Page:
ויפגע במקום וילן שם וגו’ ויחלם והנה סלם מצב ארצה וראשו מגיע השמימה והנה מלאכי אלקים עלים וירדים בו: וייקץ יעקב משנתו וגו’
[Yaakov] arrived at that place and slept there…He dreamt and behold! A ladder stood in the ground whose top reached the Heavens, and behold Angels of G-d were going up and down on it…Then Yaakov woke from his sleep…
On Yaakov’s journey towards his uncle Lavan, as a safe haven from the wicked Eisav, he took a stop at Mount Moriah. There, he napped, and dreamed the famous prophetic dream about Angels going up and down a ladder. The Torah tells us that he woke up from his sleep, and he continued on his journey. Our Sages however read the verse homiletically. Instead of reading the word as משנתו, from his sleep, we can read it as ממשנתו, from his learning. Meaning, Yaakov woke up from his learning. Besides being a cute play on words, what does this even mean? What are we to learn from this alternate reading of the verse?
Our Sages exhort us that all of our actions should be for the sake of Heaven. What this means is that when a person goes about their day-to-day activities, eating, drinking, conducting business, and even sleeping, it should all be for one purpose: to give us the strength and ability to serve Hashem and learn His Torah. If someone does this, even while they are doing seemingly mundane tasks, they are fulfilling countless mitzvos. Someone who is sleeping isn’t always regarded as ignoring their studies. On the contrary, if their intent is to allow them to study further, the sleeping is regarded as actually learning!
This was Yaakov’s intent with his break on his journey. He had been learning Torah the entire way, and took a break to get some rest. His intent was to build his strength so he could continue learning and reach his destination. He had no interest in the personal pleasure that sleep provides. Since he slept for the sake of Heaven, he merited to his prophetic dream. The verse then isn’t merely telling us that Yaakov woke up from his sleep. That would imply it was the regular sleep of most people, for their own personal pleasure. Rather, it was sleep for the sake of learning and connecting to Hashem. Something all of us can strive for as well.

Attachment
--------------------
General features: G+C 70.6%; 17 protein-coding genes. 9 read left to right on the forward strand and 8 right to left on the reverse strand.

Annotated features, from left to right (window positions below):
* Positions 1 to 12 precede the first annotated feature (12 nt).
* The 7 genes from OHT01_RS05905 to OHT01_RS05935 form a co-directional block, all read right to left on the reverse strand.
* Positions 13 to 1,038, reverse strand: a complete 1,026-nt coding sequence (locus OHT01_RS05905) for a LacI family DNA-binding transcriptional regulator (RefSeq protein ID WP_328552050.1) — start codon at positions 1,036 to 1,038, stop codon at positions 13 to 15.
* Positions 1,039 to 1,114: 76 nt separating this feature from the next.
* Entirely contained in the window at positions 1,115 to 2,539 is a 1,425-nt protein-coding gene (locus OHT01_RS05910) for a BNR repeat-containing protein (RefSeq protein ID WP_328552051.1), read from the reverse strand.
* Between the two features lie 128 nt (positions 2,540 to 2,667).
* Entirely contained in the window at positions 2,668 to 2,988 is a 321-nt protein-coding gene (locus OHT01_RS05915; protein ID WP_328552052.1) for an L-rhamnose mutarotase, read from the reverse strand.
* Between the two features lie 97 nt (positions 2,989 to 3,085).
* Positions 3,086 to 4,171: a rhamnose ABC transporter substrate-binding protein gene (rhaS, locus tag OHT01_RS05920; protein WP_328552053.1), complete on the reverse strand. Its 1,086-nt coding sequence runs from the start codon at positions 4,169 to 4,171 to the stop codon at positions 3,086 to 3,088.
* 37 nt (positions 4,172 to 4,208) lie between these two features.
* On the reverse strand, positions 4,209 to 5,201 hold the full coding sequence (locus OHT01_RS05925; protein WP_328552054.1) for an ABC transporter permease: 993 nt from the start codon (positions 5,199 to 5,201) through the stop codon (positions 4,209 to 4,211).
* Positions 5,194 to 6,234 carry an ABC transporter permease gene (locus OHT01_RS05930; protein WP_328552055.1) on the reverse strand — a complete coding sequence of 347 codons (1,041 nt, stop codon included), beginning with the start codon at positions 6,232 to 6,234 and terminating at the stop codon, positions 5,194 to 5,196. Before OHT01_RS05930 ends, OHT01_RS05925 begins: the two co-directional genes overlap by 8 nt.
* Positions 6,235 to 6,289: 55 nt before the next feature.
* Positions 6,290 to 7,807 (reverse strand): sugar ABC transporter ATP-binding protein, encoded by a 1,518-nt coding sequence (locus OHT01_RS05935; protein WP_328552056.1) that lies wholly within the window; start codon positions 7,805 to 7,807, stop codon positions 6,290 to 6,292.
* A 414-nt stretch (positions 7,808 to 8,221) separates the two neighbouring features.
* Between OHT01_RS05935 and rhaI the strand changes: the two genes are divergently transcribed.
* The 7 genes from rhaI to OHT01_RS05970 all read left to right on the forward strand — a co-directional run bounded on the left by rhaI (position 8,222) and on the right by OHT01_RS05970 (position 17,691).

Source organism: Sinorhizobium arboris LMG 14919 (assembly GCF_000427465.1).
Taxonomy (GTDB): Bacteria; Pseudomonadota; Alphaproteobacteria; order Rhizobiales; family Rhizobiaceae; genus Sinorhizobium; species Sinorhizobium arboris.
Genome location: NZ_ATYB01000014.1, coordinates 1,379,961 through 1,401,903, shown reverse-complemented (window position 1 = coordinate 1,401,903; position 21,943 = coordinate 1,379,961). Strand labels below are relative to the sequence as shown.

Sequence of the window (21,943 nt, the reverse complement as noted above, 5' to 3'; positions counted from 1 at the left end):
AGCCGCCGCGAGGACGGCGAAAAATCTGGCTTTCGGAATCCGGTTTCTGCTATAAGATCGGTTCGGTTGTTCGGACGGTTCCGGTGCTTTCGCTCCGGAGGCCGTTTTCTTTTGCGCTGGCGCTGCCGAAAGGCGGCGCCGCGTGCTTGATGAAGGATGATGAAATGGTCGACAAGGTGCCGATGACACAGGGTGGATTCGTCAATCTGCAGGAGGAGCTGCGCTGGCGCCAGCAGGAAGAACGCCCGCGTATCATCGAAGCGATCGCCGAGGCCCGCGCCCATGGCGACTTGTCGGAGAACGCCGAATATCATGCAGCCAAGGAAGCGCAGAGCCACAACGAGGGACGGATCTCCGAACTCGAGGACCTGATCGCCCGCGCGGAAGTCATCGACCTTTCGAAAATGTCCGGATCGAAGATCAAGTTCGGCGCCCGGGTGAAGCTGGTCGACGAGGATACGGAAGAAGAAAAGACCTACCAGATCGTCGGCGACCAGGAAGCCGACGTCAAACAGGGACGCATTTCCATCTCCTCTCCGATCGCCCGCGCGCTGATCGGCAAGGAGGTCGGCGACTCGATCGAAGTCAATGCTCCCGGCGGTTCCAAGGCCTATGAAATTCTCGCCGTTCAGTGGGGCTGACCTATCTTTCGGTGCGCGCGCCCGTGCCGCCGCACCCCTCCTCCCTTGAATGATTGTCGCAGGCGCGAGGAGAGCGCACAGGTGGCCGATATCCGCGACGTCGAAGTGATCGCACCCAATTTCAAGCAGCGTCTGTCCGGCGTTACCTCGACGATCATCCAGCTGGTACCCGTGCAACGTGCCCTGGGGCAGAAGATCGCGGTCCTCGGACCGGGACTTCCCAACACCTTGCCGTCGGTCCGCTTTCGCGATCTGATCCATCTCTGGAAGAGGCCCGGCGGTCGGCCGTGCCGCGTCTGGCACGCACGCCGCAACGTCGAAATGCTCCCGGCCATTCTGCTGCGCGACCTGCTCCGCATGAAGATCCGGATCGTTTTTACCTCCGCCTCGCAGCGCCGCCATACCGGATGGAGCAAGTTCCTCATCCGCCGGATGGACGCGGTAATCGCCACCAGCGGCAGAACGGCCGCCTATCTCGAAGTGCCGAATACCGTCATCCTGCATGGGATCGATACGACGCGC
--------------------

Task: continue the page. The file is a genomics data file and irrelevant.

Based on Kesav Sofer to Genesis 28:16
 Genesis 28:11,12,16
 Bereishis Rabbah 69:7, brought in Yalkut Shimoni Vayeitzei § 120
 Besides the Kesav Sofer’s interpretation, which follows, other suggestions include the Ba’al HaTurim to v. 16, who says that Yaakov would learn Torah in his dreams, Mattanas Kehunah ad. loc., who says that Yaakov’s prophetic dream counted as learning, and Radal ad. loc., who says it means that Yaakov fell asleep in the middle of learning. Meaning, he didn’t go to bed; he learned as long as he could until sleep overtook him. Torah Sheleimah ad. loc. § 117 also cites Sefer Chassidim HeChadash § 15, 285, which says that the Avos were beloved by Hashem because they never stopped for one moment from contemplating Torah day and night, and he cites this Midrash
 Avos 2:12
 Rambam’s Shemonah Perakim Chapter 5
 V. 18 says that Yaakov poured oil on the altar he had constructed. Where did he get this oil? Chazal tell us that Eliphaz, Eisav’s son, stole everything from Yaakov after he left his home (Rashi to ibid 29:11, quoting Bereishis Rabbasi p. 117. See also Sefer HaYashar Toldos § 10)! All Yaakov had was his walking staff. Paneach Raza to ibid 28:18 suggests that the staff was hollow, and Yaakov kept oil inside. He stored it so he could use it for fuel to learn Torah by light in the nighttime
 The Kesav Sofer uses this to explain the surprising gemarra Chullin 91b. There, it says that the Angels went up the ladder and saw Yaakov’s face embedded in Hashem’s Throne of Glory. They were very impressed. When they went back down the ladder, they saw Yaakov and wanted to attack him, but Hashem prevented them from doing so. Why would they want to attack him? They saw Yaakov sleeping; the same Yaakov that they saw on the Throne of Glory. They were shocked someone so holy would be wasting time sleeping (Cf. Torah Sheleimah ad. loc. § 76). Angels can’t read a person’s thoughts (Jeremiah 11:20, 17:10; Cf. Tosafos to Shabbos 12b s.v. שאין. However, see Maskil LeDovid to Genesis 18:2 s.v. וירא, cited by Gilyon HaShas ad. loc.). They didn’t realize his intentions were for the sake of Heaven. Hashem, who knew Yaakov’s true intent, protected him from the Angels wrath